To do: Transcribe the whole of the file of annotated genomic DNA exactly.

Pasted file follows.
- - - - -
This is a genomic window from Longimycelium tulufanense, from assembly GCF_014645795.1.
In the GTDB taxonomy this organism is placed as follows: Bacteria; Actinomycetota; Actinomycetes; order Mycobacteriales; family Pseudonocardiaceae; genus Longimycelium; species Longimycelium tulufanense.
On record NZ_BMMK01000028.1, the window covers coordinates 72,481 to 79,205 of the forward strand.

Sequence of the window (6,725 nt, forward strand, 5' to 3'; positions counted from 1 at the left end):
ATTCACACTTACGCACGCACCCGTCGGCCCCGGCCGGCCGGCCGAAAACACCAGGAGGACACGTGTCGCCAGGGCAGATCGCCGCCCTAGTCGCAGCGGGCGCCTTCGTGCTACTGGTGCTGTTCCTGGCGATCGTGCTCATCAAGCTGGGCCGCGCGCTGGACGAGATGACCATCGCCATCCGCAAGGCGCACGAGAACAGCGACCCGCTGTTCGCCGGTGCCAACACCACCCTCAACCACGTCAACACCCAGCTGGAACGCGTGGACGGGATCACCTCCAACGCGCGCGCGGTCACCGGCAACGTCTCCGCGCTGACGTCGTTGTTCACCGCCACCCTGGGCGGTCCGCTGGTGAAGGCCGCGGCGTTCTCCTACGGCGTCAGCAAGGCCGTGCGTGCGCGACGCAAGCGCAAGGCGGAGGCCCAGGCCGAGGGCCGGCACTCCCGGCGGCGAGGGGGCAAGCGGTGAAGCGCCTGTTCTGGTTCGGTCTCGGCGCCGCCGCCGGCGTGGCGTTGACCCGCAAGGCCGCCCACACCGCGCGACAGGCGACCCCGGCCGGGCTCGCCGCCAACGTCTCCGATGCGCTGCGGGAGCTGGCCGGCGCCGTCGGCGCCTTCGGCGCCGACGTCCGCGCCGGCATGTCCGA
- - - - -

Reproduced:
This is a genomic window from Longimycelium tulufanense, from assembly GCF_014645795.1.
In the GTDB taxonomy this organism is placed as follows: Bacteria; Actinomycetota; Actinomycetes; order Mycobacteriales; family Pseudonocardiaceae; genus Longimycelium; species Longimycelium tulufanense.
On record NZ_BMMK01000028.1, the window covers coordinates 72,481 to 79,205 of the forward strand.

Sequence of the window (6,725 nt, forward strand, 5' to 3'; positions counted from 1 at the left end):
ATTCACACTTACGCACGCACCCGTCGGCCCCGGCCGGCCGGCCGAAAACACCAGGAGGACACGTGTCGCCAGGGCAGATCGCCGCCCTAGTCGCAGCGGGCGCCTTCGTGCTACTGGTGCTGTTCCTGGCGATCGTGCTCATCAAGCTGGGCCGCGCGCTGGACGAGATGACCATCGCCATCCGCAAGGCGCACGAGAACAGCGACCCGCTGTTCGCCGGTGCCAACACCACCCTCAACCACGTCAACACCCAGCTGGAACGCGTGGACGGGATCACCTCCAACGCGCGCGCGGTCACCGGCAACGTCTCCGCGCTGACGTCGTTGTTCACCGCCACCCTGGGCGGTCCGCTGGTGAAGGCCGCGGCGTTCTCCTACGGCGTCAGCAAGGCCGTGCGTGCGCGACGCAAGCGCAAGGCGGAGGCCCAGGCCGAGGGCCGGCACTCCCGGCGGCGAGGGGGCAAGCGGTGAAGCGCCTGTTCTGGTTCGGTCTCGGCGCCGCCGCCGGCGTGGCGTTGACCCGCAAGGCCGCCCACACCGCGCGACAGGCGACCCCGGCCGGGCTCGCCGCCAACGTCTCCGATGCGCTGCGGGAGCTGGCCGGCGCCGTCGGCGCCTTCGGCGCCGACGTCCGCGCCGGCATGTCCGA